Travel means getting away, getting hopelessly lost, and eventually getting sick on weird food from the only restaurant open within 100 miles. But that’s not why we look forward to it so much. Americans love to travel to break away from their day-to-day routines, and pretend that they’re the kind of adventurers who like to sleep on the ground on half-inch foam pads in puddles of warm beer that their tent mates tipped over with just the sound of their snoring.
Now that summer travel season is in full swing, I have to figure out the best way to get from home to our paradise vacation destination — or in my case, Aunt Gertrude’s condo in El Paso. This year we should be able to go by air. We have oodles of frequent flyer miles and the trip is well over 1,000 miles, so this certainly seems to be the best option. Except that every possible day that we could go is blacked out on the frequent flyer calendar. I decide to search for the cheapest available tickets and see that it is possible to get from Cleveland to El Paso for only $1,129 each, provided we’re willing to switch planes three times, switch airlines twice and spend a night in the Oklahoma City Holiday Innertube Express (conveniently located next to the sewage treatment plant and a 24-hour truck stop). I contemplate being sandwiched in the middle seat in the last row of the plane between a genetically altered corn-fed lobbyist and an oil fracking overseer: I’d rather be dragged off the plane by my nose-hairs to make room for an off-shift co-pilot who needs to visit his own Aunt Gertrude.
Maybe we should take the train! We haven’t taken a long-distance train trip in America for over 30 years. I’m sure things must have improved tremendously since our last trip, when the train broke down outside of Billings, Montana, and we were stranded without air conditioning or food (other than sour cream and onion chips and orange pop) for 24 hours until the next scheduled train came along. For $376 each, we can get coach seats for the 48-hour journey — which leaves the station at 3 a.m. (the one and only westbound train that leaves Cleveland daily). Well, what the hell, maybe we’ll give it a shot. But when I go to buy the tickets, the Amtrak website crashes. Not a good omen. Hmm, what are our other choices?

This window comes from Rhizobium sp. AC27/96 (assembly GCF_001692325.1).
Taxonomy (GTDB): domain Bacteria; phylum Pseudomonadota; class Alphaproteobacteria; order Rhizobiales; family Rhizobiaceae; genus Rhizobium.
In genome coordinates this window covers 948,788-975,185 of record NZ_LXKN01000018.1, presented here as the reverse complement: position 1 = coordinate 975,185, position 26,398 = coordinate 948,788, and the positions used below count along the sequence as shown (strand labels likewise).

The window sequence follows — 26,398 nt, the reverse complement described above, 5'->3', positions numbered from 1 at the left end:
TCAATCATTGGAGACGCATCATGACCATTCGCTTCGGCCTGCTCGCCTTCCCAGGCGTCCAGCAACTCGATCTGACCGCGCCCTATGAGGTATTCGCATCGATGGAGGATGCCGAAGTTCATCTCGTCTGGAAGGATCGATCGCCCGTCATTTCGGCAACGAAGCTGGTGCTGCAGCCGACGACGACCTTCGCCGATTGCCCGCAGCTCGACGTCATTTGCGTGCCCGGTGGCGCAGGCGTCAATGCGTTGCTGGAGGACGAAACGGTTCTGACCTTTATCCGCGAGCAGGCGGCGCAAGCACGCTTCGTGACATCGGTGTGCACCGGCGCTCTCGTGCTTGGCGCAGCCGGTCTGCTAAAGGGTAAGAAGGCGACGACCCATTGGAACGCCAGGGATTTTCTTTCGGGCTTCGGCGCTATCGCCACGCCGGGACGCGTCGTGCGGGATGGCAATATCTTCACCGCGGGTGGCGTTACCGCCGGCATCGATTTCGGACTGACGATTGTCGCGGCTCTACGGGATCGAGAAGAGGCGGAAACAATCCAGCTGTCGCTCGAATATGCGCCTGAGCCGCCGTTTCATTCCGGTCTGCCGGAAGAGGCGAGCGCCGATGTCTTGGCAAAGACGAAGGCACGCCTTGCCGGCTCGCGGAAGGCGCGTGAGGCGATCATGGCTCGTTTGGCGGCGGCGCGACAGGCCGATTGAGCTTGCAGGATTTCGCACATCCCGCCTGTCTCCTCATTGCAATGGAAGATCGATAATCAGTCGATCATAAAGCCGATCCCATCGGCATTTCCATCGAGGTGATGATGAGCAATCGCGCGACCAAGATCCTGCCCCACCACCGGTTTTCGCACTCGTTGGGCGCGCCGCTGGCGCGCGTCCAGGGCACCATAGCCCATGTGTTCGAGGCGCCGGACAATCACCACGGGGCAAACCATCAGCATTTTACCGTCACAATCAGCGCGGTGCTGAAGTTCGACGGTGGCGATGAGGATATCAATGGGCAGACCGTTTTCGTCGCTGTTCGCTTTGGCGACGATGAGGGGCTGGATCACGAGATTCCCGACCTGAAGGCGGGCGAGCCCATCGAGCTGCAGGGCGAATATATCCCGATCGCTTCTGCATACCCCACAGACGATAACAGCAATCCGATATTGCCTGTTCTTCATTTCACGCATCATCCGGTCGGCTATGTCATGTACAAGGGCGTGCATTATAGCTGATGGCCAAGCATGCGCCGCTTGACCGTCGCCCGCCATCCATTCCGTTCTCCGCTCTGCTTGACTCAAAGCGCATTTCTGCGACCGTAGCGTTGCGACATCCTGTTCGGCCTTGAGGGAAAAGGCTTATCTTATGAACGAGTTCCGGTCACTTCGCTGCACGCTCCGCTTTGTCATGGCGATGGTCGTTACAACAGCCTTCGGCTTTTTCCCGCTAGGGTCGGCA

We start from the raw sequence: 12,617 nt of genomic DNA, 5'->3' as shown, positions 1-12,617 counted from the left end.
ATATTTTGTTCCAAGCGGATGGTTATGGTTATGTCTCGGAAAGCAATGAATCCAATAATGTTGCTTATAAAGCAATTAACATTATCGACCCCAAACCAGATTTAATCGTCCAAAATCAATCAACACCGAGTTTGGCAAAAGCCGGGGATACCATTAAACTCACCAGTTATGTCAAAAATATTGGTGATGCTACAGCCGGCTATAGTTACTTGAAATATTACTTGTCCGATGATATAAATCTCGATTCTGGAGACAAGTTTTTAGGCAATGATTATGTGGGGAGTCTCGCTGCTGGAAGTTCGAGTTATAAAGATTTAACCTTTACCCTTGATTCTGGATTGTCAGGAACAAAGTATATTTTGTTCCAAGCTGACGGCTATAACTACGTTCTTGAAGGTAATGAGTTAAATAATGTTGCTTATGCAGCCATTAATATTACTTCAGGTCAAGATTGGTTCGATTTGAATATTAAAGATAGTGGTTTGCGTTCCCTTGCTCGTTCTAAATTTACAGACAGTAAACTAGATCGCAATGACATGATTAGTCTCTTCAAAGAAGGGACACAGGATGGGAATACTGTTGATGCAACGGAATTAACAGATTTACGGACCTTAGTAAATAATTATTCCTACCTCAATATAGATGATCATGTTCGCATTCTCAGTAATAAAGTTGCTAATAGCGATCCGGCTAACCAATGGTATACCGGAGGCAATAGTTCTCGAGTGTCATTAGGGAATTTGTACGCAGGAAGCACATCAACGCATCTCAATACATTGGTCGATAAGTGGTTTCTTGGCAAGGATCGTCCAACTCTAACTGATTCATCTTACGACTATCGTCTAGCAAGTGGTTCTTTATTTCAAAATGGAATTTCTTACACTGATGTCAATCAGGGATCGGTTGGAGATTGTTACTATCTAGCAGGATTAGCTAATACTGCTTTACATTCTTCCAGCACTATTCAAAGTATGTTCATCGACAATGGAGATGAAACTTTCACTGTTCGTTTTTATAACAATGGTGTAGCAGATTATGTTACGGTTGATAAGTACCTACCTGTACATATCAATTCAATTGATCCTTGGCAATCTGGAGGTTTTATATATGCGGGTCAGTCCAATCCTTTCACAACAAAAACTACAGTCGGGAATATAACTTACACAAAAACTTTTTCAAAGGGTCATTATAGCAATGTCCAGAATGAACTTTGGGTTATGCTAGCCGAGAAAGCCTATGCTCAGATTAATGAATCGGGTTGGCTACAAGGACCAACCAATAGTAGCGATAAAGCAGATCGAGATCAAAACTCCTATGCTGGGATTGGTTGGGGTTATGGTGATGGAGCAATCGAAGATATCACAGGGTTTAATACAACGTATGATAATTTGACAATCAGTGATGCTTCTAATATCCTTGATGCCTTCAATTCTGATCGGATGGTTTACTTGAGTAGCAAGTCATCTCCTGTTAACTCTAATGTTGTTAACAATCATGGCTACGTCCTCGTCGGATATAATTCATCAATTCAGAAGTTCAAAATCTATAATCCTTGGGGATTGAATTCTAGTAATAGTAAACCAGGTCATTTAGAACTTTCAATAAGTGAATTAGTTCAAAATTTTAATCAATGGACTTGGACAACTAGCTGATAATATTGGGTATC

Well, we could drive our own car. Google says we could drive the 1,775 miles in only 26 hours and calculates that the fuel costs for the round trip would be about $300. We could stop whenever we felt like it, listen to our own music or podcasts, and enjoy the exquisite scenery that only America’s interstate highway system can provide at the peak of the summer orange barrel season. Or we could avoid the interstate and drive on state and county roads for about the same distance and make the trip in only 33 hours, and actually see a little of the kitschy American landscape. But doing this trip means burning 125 gallons of gasoline contributing about 2,500 pounds of carbon dioxide to our atmosphere. Do I really want to kill the planet just to visit my aunt for a bellyful of her reheated tuna-noodle casserole and an earful of her sister’s goiter troubles?
But wait, we could bike there instead! Google believes we could do this trip in 153 hours of pedaling, each way. No carbon impact, great exercise, and lots of fresh air, except for the exhaust from the ten thousand or so cars, some of which will try to run us off the road, or accidentally cut us off while the driver sends urgent texts to his girlfriend who is justifiably dumping him. If we start now and ride for eight hours a day, we could make it there and back in only 39 days (alas, my poor hemorrhoids). Unfortunately, I have only a two-week vacation — this option is also not available.
In the midst of our travel confusion I get a phone call from Aunt Gertrude. It’s 111 degrees in El Paso and she desperately wants to leave for a couple of weeks. “Could I possibly come and stay with you this year, instead of you coming down here?” she asks. “I just saw that the temperature of Lake Erie right now is 72 degrees. I’d love to go to the beach with you.” I feel as though the huge weight of a hundred truck stop meals has just been lifted off me.
“We’d love to have you, Aunt Gertrude. But how would you get here?”
“I’m not sure,” she answers. “I was hoping you could make a suggestion.”